That may or may not be the case, depending on how we are reading "A". We certainly can determine whether or not some given (sensible) entity is identical to itself, if we have stipulated the identity conditions for that entity. If we are dealing with A as an abstraction, we are beyond the scope of sensibility and are relying on pure reason.

In other words: there are differing notions of epistemology and truth in play. Falsifiability applies to empirical matters, but is not appropriate to mathematics or pure logic, where the canons of logic are applied to non-sensible abstractions. The process of determination of whether or not a given statement is "true" is going to vary based on the type of statement and the epistemological framework chosen.

  • In fact, the reason I brought up the tautology was something like whether or not "definitions" are falsifiable. I see now that the question, in that case, is a bit wrong. I'm still thinking its possible to create a hierarchy of these statements, but the boundaries are much clearer. Thanks for the great answer. – jrhorn424 Nov 18 '11 at 4:40
1

How is falsifiability related to the logical possibility of assigning truth values?

It's not. But clearly in the context of falling down and ceasing to function as a human body, we have a innate process of verification; that person fails to show at family functions or answer our phone calls (consistently...one would hope). And so the terms best apply to a context of verifiable events.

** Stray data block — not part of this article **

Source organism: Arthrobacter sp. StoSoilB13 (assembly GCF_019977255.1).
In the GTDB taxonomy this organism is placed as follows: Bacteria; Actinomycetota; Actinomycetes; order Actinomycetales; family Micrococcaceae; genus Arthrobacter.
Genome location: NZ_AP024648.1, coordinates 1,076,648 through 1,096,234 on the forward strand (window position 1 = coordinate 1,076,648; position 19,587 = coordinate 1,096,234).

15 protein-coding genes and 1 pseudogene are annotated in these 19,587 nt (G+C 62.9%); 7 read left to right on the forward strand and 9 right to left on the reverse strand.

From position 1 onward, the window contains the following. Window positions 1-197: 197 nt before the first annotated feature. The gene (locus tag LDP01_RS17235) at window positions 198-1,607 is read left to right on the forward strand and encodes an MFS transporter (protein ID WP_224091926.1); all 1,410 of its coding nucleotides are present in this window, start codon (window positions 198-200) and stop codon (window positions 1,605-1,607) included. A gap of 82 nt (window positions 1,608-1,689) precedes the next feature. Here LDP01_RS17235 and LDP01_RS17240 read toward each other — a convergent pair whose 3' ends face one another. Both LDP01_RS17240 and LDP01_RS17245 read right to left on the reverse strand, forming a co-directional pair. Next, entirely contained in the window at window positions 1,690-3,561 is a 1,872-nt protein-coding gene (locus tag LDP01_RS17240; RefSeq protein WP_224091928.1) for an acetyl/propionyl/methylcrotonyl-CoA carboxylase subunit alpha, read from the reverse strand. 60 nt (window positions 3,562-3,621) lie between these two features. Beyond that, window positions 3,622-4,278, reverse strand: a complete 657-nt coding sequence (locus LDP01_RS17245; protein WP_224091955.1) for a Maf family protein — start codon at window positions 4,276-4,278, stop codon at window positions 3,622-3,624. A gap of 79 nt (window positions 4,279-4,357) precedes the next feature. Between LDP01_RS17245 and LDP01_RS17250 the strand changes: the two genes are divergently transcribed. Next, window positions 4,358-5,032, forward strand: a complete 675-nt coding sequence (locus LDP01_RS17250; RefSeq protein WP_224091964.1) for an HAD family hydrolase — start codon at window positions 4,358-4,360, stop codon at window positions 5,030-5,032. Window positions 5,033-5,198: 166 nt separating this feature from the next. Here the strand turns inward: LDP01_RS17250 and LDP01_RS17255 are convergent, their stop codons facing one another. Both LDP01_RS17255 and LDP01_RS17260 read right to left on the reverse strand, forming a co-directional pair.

However if we are talking about a circle and "points on a plane equi-distant from a given point" the truth value is not established by sniffing out infinitessimal "points" and measuring distances and charting points.

Secondly, what is the use between determining a difference between positive and normative statements, if there is no recommendable difference in usage. You can hedge all you want, but in Hume's "Commit them to the flames" and in "Thou shalt not use normative statements like positive statements" there is the bulk force of a normative statement. You can call it what you want, "Best Practices", "more fruitful", "better controlled", whatever, how far do you get from Aristotle's repeated value: arete, when that can be translated as "expedience"?

And if a normative statement is just "your opinion" then you may not treat normative and positive statements as equal, but if I chose to treat opinion as just as valid as fact, what's that to you? We are allowed to differ on opinions, so shouldn't we?

We humans have a finite amount of time. (Oddly enough, this ties back to "All men are mortal".) The apportioning of finite or scarce resources is the defining attribute of Economics. Central to economics is the "Opportunity cost"; if you do X with your time, you can't do Y with it. These are pretty close to facts. From this arises the valid normative statement "Don't waste other people's time."

The family of stack-exchange sites owes its existence to the value of time.

Your Answer

By clicking “Post Your Answer”, you agree to our terms of service, privacy policy and cookie policy

Not the answer you're looking for? Browse other questions tagged or ask your own question.